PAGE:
Dell recently announced it'll make a GPS add-on for its Mini 10 netbook. While your mileage may vary on the value of this idea, I'm making my mark here: This is one of the dumbest gadget ideas ever.
I can see the inherent value of having GPS in a proper computer versus the cheapo hardware and low-power processors you'll find in dashboard GPS units—it should allow for more powerful GPS apps that are better at navigating you through diversions, and there's all sorts of interesting geotagging options that'll become available for your photos and videos. And I bet you're imagining those 8-or 10-inch netbook screens will be particularly helpful in clearly seeing the turn-by-turn directions you're about to follow, or check out those realistic freeway junction lane-guides, which often appear too small on the typical dashboard GPS.
But that right there is the problem. Netbooks are just too darn big for this job! Dell even plans to sell in-car mounts and cigarette-lighter power attachments for the uprated Mini 10, the same paraphernalia you get with a dedicated TomTom or Garmin. But where will you mount the thing? Sticking it atop the dashboard is ridiculous for many cars since it'll just obscure too much of the view of the road ahead—California authorities used to not let you stick a standard GPS to the windshield for this reason. Having the GPS netbook hovering over the passenger seat, or somewhere inappropriate in the middle of the car's center console is also dangerous—think about how distracting it'll be to look down and inside your car for any length of time to check the directions.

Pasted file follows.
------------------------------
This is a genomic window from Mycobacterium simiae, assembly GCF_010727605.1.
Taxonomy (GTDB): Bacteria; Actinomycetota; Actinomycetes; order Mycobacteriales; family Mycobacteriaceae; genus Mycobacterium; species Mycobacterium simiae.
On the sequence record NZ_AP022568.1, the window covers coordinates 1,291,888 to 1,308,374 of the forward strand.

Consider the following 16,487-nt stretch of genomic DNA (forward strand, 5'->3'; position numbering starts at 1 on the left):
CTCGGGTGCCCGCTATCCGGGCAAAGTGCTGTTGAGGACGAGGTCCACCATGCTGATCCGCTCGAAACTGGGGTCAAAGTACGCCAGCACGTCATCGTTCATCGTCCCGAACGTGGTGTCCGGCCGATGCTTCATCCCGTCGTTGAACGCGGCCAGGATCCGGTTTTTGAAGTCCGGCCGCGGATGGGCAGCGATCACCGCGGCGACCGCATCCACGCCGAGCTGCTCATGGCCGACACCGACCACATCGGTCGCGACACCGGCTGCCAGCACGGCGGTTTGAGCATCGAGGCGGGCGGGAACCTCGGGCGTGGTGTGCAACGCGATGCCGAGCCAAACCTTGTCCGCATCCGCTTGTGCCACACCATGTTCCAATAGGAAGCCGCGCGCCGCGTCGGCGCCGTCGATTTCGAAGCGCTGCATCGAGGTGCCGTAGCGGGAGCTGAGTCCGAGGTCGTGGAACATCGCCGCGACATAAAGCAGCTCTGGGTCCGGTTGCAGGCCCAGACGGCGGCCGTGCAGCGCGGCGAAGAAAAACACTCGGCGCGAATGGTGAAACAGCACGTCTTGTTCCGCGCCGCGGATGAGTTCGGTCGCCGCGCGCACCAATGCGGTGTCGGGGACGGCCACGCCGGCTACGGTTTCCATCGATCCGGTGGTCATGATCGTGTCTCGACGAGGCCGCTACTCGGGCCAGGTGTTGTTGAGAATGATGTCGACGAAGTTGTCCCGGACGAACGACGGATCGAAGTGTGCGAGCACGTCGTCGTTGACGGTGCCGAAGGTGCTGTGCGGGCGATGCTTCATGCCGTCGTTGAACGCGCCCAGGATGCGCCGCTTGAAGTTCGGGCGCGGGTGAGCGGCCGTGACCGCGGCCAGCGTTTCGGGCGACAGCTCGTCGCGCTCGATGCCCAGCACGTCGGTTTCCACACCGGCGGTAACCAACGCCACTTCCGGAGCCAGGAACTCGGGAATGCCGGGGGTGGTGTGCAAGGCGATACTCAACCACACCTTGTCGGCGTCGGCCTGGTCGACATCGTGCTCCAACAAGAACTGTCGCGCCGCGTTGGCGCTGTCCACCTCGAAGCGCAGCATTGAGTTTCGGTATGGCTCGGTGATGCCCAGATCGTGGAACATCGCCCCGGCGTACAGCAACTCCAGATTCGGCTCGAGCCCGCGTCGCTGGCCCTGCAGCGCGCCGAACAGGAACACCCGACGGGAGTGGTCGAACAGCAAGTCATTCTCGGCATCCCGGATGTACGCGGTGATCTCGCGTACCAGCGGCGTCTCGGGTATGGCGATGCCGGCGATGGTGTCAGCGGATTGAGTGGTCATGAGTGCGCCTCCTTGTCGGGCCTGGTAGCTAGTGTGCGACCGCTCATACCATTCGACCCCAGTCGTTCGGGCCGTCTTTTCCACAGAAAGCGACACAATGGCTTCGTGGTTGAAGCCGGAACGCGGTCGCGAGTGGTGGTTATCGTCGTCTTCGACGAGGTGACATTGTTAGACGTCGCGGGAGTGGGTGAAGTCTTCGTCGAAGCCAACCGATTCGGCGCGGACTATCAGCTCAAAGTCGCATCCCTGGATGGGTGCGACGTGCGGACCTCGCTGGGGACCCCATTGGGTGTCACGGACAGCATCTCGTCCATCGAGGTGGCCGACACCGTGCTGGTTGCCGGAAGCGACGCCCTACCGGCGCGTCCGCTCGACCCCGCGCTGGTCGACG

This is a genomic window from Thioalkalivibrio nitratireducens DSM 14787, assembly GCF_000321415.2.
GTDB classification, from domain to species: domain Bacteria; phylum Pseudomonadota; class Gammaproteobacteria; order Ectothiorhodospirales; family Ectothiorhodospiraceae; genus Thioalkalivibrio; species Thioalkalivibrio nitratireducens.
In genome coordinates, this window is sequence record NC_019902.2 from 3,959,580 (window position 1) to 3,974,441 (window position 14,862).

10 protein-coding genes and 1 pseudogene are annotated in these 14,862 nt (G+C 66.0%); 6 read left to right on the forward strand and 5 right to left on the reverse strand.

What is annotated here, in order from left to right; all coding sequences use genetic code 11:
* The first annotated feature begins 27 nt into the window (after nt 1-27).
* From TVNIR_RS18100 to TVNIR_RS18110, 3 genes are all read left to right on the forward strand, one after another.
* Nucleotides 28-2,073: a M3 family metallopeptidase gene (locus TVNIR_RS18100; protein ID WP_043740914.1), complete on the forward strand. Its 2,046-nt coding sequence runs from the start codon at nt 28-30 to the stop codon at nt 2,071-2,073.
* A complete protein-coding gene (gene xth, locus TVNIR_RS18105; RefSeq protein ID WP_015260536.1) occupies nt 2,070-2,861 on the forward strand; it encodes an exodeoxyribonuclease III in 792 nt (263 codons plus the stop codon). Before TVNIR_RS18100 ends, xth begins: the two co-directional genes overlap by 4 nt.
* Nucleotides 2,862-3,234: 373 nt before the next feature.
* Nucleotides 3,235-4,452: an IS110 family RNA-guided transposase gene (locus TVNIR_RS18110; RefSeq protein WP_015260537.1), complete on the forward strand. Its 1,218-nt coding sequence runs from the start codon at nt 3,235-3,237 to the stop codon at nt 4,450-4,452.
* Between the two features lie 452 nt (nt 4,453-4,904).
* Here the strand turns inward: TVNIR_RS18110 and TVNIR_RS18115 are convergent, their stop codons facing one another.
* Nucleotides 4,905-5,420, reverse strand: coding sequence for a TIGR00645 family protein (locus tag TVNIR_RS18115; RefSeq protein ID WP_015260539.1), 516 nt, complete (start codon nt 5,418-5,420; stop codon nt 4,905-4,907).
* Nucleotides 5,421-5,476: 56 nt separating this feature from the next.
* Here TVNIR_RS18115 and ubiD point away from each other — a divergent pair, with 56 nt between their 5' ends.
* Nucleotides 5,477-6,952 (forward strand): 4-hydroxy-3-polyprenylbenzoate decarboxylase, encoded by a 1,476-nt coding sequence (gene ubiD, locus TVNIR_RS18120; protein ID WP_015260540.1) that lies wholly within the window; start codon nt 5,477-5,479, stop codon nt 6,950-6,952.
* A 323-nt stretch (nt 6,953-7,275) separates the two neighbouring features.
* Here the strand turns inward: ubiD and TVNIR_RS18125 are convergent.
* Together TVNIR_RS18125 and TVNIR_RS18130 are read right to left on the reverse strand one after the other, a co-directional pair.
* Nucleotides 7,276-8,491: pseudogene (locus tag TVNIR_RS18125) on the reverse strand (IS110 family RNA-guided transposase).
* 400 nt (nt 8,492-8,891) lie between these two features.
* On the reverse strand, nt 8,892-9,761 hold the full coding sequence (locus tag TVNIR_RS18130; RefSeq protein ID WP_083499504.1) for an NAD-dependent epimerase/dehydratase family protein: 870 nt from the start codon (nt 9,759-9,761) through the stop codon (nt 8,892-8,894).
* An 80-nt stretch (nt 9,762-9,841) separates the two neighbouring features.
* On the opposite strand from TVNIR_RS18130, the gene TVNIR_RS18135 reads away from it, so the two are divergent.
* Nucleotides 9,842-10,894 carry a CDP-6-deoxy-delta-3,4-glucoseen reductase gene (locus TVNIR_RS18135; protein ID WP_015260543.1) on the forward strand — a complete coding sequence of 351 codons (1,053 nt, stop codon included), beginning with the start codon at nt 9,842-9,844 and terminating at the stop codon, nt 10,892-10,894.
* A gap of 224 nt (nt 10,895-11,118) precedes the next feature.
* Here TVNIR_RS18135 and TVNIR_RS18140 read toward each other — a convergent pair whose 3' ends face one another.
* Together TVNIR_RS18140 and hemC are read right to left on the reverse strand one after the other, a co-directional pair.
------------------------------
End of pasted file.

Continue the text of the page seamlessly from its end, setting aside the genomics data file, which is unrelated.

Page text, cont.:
Then there's potholes—a good bump and, unless Dell's car mount also secures the LCD, it'll flap to an unviewable angle.
So cars seem like a non-sensible location to use the turn-by-turn features: How about for pedestrians? Makes more sense, and being distracted is generally less important when you're navigating a sidewalk...but who wants to trot down the road with a netbook held in front of you? Maybe it'll work out if you have it in a knapsack with the audio turning instructions fed via headphones...but by that point wouldn't you be better off with a dedicated system, or one in a smartphone anyway?
I can understand Dell wanting to differentiate its netbooks in a very crowded marketplace, and I give kudos to the company for advancing toward the future where every gadget will be location-aware. But this is bonkers—it works only if you have a human co-pilot to hold the thing and help you navigate. The option will be available next week, with CoPilot nav software for $70.